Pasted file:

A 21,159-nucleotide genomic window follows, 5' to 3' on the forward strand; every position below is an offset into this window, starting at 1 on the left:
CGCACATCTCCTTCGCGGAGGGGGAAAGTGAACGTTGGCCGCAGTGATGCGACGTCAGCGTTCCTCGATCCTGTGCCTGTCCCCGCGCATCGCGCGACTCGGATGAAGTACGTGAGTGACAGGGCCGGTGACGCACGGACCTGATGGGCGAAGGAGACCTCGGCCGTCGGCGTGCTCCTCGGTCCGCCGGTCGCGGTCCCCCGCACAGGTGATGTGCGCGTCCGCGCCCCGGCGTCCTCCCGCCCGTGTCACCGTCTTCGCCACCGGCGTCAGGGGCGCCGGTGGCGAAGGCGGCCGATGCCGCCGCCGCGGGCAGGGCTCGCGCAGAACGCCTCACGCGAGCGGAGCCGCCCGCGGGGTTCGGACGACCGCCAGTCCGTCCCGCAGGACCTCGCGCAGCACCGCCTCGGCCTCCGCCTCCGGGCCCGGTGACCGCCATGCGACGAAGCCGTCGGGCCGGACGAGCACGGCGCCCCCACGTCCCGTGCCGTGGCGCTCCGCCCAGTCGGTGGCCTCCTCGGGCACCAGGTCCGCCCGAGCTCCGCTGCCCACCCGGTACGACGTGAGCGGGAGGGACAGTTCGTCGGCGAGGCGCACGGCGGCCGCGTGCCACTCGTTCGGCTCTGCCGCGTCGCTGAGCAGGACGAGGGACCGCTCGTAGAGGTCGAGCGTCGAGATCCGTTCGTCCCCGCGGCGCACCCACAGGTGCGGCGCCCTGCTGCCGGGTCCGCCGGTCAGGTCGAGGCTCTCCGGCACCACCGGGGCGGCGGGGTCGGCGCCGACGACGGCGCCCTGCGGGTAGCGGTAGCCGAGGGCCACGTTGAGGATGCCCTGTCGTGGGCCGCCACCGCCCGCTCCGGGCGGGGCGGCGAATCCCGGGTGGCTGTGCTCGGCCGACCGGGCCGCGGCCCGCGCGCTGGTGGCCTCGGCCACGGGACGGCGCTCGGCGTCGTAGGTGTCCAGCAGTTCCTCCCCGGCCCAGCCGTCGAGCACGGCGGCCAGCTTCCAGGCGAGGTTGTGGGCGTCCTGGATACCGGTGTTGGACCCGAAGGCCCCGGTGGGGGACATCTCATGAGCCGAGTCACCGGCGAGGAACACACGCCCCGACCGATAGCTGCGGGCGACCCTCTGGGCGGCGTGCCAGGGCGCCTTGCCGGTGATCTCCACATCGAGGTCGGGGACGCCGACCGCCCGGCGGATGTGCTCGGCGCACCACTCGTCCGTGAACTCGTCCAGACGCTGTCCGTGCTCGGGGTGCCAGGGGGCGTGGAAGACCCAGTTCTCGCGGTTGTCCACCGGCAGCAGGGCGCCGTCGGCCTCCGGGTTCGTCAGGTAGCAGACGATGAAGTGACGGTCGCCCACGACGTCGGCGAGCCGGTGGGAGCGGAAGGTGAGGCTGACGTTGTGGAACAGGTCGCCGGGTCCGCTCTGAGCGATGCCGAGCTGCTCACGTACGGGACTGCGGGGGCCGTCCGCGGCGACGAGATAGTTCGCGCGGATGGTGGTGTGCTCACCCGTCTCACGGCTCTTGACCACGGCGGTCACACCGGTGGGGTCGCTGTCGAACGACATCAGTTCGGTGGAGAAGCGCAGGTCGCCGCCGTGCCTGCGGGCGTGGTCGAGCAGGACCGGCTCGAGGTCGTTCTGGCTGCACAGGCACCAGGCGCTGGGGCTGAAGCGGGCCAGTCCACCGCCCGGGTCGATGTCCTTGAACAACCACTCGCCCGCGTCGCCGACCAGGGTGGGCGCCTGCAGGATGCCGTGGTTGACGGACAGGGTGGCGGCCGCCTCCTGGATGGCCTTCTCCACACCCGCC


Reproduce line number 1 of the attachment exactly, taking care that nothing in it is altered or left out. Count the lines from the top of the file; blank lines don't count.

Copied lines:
A 21,159-nucleotide genomic window follows, 5' to 3' on the forward strand; every position below is an offset into this window, starting at 1 on the left: